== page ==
You want to highlight that in your class description. This is because there are so many different types of fitness classes in every city in every town. And there are so many different types of restorative classes, and you just want to highlight how you are different and talk to that ideal student that you want to teach. 

And yes, often, the fear with this is that you will turn off some students, and that is true. But in every yoga studio, in every fitness studio, there’s only a certain amount of room for a certain number of students. And so you want to speak to those students that you want to teach, not the ones that don’t really value what you have to teach and show up and do their own thing or don’t listen to you or disrupt the class. You want to talk to the people that do value and look forward to your classes and turn off those that don’t, because they’ll go to other studios, and that’s fine, they’ll find the teacher, that’s the best fit for them.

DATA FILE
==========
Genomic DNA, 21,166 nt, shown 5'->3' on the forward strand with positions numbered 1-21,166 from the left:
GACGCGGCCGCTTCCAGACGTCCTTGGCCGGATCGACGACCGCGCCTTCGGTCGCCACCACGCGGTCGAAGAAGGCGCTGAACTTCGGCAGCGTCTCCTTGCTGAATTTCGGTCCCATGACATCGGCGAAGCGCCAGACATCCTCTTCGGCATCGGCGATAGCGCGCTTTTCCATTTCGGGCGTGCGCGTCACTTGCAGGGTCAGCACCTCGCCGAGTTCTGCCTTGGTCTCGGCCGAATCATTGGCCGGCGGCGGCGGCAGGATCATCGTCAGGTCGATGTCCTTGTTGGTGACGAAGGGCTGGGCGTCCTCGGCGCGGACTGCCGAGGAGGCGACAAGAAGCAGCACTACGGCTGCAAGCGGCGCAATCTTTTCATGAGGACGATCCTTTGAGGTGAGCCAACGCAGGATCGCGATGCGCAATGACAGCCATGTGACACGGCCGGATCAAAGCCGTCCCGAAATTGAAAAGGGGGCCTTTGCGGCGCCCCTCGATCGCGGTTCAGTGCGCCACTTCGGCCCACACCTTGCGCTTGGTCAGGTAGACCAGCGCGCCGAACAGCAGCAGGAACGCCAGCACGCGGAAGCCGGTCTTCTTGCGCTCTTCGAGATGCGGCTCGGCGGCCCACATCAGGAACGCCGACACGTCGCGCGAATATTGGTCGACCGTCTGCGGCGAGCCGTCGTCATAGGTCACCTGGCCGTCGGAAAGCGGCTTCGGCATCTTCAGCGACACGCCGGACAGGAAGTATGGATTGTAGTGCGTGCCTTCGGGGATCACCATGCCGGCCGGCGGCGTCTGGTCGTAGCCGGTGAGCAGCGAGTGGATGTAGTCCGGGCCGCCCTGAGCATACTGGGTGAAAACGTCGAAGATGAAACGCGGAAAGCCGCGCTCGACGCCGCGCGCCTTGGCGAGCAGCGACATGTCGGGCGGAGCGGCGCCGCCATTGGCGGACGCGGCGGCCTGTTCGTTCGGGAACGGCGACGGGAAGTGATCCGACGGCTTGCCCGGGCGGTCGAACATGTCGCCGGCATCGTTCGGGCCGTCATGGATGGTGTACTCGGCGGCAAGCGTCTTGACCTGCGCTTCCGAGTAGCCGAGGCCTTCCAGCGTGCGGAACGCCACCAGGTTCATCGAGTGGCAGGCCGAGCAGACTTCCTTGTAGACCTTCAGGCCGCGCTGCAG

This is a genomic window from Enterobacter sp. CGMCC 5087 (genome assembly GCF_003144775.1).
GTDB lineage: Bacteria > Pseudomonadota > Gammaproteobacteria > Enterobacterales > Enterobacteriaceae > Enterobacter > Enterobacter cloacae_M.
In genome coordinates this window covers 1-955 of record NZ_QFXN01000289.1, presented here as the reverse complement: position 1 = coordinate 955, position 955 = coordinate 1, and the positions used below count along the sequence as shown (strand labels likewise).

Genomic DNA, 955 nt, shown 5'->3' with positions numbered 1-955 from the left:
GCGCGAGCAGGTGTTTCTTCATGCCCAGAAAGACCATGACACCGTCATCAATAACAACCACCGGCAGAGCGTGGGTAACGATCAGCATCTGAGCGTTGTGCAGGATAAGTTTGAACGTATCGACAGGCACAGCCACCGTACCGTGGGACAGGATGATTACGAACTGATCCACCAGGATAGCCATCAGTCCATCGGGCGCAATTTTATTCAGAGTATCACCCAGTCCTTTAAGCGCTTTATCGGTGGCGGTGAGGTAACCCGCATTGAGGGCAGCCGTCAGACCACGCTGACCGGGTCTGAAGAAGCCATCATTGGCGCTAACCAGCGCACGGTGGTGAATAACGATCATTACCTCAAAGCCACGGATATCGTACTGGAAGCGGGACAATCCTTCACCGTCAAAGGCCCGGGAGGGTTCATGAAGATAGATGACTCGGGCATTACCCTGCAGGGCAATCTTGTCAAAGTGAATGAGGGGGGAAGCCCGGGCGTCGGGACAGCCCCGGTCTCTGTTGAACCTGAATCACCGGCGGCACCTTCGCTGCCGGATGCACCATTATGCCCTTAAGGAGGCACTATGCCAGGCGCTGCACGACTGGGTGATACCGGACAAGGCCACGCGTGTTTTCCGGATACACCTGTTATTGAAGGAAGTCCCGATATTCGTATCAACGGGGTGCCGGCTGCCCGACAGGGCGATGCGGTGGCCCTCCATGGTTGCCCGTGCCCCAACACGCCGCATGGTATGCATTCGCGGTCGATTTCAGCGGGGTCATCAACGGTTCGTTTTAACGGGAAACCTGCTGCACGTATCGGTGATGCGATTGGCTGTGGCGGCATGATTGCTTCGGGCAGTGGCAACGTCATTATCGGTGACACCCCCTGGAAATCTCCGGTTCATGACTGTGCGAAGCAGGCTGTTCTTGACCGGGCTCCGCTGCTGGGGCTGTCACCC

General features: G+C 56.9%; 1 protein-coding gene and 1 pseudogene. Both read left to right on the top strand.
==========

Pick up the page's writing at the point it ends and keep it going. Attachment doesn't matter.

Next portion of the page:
And when you fill up your class, and you have a waitlist for your class, now that’s a different problem to solve. And that means that your class description was working, it worked wonderfully.